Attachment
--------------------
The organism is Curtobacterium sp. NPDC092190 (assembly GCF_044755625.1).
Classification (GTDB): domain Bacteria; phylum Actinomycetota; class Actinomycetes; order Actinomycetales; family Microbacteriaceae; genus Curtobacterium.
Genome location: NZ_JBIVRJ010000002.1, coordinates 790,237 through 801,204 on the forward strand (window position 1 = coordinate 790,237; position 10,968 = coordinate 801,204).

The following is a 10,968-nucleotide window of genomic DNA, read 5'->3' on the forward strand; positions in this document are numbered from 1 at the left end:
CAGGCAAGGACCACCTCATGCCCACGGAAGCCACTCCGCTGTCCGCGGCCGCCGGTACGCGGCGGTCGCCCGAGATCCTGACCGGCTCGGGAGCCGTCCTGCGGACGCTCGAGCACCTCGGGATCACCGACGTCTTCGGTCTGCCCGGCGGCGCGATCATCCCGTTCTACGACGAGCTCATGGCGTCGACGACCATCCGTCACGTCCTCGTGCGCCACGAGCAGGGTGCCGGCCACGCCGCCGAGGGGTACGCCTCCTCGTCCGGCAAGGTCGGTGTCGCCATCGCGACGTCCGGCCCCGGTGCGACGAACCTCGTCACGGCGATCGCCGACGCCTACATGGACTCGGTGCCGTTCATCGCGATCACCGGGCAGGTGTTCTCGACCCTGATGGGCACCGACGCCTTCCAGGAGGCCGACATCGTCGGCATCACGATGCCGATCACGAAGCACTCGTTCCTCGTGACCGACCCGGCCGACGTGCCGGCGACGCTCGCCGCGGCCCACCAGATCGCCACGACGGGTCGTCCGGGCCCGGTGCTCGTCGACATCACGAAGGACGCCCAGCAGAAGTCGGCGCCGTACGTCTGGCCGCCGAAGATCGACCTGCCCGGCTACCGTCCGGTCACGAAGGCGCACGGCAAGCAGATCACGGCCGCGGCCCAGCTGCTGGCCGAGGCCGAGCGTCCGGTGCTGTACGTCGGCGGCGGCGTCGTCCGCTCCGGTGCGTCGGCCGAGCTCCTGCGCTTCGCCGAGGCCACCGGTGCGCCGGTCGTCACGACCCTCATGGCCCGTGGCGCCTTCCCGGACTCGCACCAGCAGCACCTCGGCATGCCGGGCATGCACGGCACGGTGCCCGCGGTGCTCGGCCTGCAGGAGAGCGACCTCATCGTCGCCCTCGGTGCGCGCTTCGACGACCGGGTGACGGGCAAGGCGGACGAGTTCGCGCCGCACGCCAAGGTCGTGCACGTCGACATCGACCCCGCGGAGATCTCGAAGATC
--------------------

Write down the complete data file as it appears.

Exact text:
The organism is Curtobacterium sp. NPDC092190 (assembly GCF_044755625.1).
Classification (GTDB): domain Bacteria; phylum Actinomycetota; class Actinomycetes; order Actinomycetales; family Microbacteriaceae; genus Curtobacterium.
Genome location: NZ_JBIVRJ010000002.1, coordinates 790,237 through 801,204 on the forward strand (window position 1 = coordinate 790,237; position 10,968 = coordinate 801,204).

The following is a 10,968-nucleotide window of genomic DNA, read 5'->3' on the forward strand; positions in this document are numbered from 1 at the left end:
CAGGCAAGGACCACCTCATGCCCACGGAAGCCACTCCGCTGTCCGCGGCCGCCGGTACGCGGCGGTCGCCCGAGATCCTGACCGGCTCGGGAGCCGTCCTGCGGACGCTCGAGCACCTCGGGATCACCGACGTCTTCGGTCTGCCCGGCGGCGCGATCATCCCGTTCTACGACGAGCTCATGGCGTCGACGACCATCCGTCACGTCCTCGTGCGCCACGAGCAGGGTGCCGGCCACGCCGCCGAGGGGTACGCCTCCTCGTCCGGCAAGGTCGGTGTCGCCATCGCGACGTCCGGCCCCGGTGCGACGAACCTCGTCACGGCGATCGCCGACGCCTACATGGACTCGGTGCCGTTCATCGCGATCACCGGGCAGGTGTTCTCGACCCTGATGGGCACCGACGCCTTCCAGGAGGCCGACATCGTCGGCATCACGATGCCGATCACGAAGCACTCGTTCCTCGTGACCGACCCGGCCGACGTGCCGGCGACGCTCGCCGCGGCCCACCAGATCGCCACGACGGGTCGTCCGGGCCCGGTGCTCGTCGACATCACGAAGGACGCCCAGCAGAAGTCGGCGCCGTACGTCTGGCCGCCGAAGATCGACCTGCCCGGCTACCGTCCGGTCACGAAGGCGCACGGCAAGCAGATCACGGCCGCGGCCCAGCTGCTGGCCGAGGCCGAGCGTCCGGTGCTGTACGTCGGCGGCGGCGTCGTCCGCTCCGGTGCGTCGGCCGAGCTCCTGCGCTTCGCCGAGGCCACCGGTGCGCCGGTCGTCACGACCCTCATGGCCCGTGGCGCCTTCCCGGACTCGCACCAGCAGCACCTCGGCATGCCGGGCATGCACGGCACGGTGCCCGCGGTGCTCGGCCTGCAGGAGAGCGACCTCATCGTCGCCCTCGGTGCGCGCTTCGACGACCGGGTGACGGGCAAGGCGGACGAGTTCGCGCCGCACGCCAAGGTCGTGCACGTCGACATCGACCCCGCGGAGATCTCGAAGATC